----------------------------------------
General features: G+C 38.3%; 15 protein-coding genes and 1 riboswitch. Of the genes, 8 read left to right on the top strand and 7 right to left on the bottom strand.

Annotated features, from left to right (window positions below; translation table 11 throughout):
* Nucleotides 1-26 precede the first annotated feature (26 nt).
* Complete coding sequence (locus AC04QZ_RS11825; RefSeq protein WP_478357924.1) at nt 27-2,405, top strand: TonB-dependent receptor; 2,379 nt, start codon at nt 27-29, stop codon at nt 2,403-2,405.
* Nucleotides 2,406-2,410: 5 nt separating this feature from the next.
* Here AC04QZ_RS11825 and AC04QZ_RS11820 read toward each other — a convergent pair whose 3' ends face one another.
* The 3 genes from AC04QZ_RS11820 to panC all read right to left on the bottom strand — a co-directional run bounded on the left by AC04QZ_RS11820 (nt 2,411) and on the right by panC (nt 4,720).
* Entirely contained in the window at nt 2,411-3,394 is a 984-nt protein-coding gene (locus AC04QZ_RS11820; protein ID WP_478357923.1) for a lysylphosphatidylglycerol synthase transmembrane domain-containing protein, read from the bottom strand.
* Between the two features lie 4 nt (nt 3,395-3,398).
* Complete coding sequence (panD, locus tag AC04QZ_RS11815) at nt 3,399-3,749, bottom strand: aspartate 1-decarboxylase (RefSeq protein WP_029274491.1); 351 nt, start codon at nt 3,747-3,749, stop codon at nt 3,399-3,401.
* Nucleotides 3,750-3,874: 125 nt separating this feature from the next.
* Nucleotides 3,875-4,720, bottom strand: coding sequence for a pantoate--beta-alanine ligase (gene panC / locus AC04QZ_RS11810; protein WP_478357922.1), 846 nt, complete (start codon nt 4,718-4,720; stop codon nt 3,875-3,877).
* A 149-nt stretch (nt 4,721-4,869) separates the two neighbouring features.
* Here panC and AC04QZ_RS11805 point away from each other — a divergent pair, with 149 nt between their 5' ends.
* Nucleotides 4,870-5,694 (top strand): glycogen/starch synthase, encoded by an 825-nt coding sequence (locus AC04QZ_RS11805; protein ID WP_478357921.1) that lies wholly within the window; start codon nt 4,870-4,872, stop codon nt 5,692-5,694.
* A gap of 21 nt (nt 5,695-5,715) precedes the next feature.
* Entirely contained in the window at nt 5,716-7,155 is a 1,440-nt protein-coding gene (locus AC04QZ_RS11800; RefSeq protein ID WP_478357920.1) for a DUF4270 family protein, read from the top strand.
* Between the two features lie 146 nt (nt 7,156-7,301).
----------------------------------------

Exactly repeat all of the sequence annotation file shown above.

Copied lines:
General features: G+C 38.3%; 15 protein-coding genes and 1 riboswitch. Of the genes, 8 read left to right on the top strand and 7 right to left on the bottom strand.

Annotated features, from left to right (window positions below; translation table 11 throughout):
* Nucleotides 1-26 precede the first annotated feature (26 nt).
* Complete coding sequence (locus AC04QZ_RS11825; RefSeq protein WP_478357924.1) at nt 27-2,405, top strand: TonB-dependent receptor; 2,379 nt, start codon at nt 27-29, stop codon at nt 2,403-2,405.
* Nucleotides 2,406-2,410: 5 nt separating this feature from the next.
* Here AC04QZ_RS11825 and AC04QZ_RS11820 read toward each other — a convergent pair whose 3' ends face one another.
* The 3 genes from AC04QZ_RS11820 to panC all read right to left on the bottom strand — a co-directional run bounded on the left by AC04QZ_RS11820 (nt 2,411) and on the right by panC (nt 4,720).
* Entirely contained in the window at nt 2,411-3,394 is a 984-nt protein-coding gene (locus AC04QZ_RS11820; protein ID WP_478357923.1) for a lysylphosphatidylglycerol synthase transmembrane domain-containing protein, read from the bottom strand.
* Between the two features lie 4 nt (nt 3,395-3,398).
* Complete coding sequence (panD, locus tag AC04QZ_RS11815) at nt 3,399-3,749, bottom strand: aspartate 1-decarboxylase (RefSeq protein WP_029274491.1); 351 nt, start codon at nt 3,747-3,749, stop codon at nt 3,399-3,401.
* Nucleotides 3,750-3,874: 125 nt separating this feature from the next.
* Nucleotides 3,875-4,720, bottom strand: coding sequence for a pantoate--beta-alanine ligase (gene panC / locus AC04QZ_RS11810; protein WP_478357922.1), 846 nt, complete (start codon nt 4,718-4,720; stop codon nt 3,875-3,877).
* A 149-nt stretch (nt 4,721-4,869) separates the two neighbouring features.
* Here panC and AC04QZ_RS11805 point away from each other — a divergent pair, with 149 nt between their 5' ends.
* Nucleotides 4,870-5,694 (top strand): glycogen/starch synthase, encoded by an 825-nt coding sequence (locus AC04QZ_RS11805; protein ID WP_478357921.1) that lies wholly within the window; start codon nt 4,870-4,872, stop codon nt 5,692-5,694.
* A gap of 21 nt (nt 5,695-5,715) precedes the next feature.
* Entirely contained in the window at nt 5,716-7,155 is a 1,440-nt protein-coding gene (locus AC04QZ_RS11800; RefSeq protein ID WP_478357920.1) for a DUF4270 family protein, read from the top strand.
* Between the two features lie 146 nt (nt 7,156-7,301).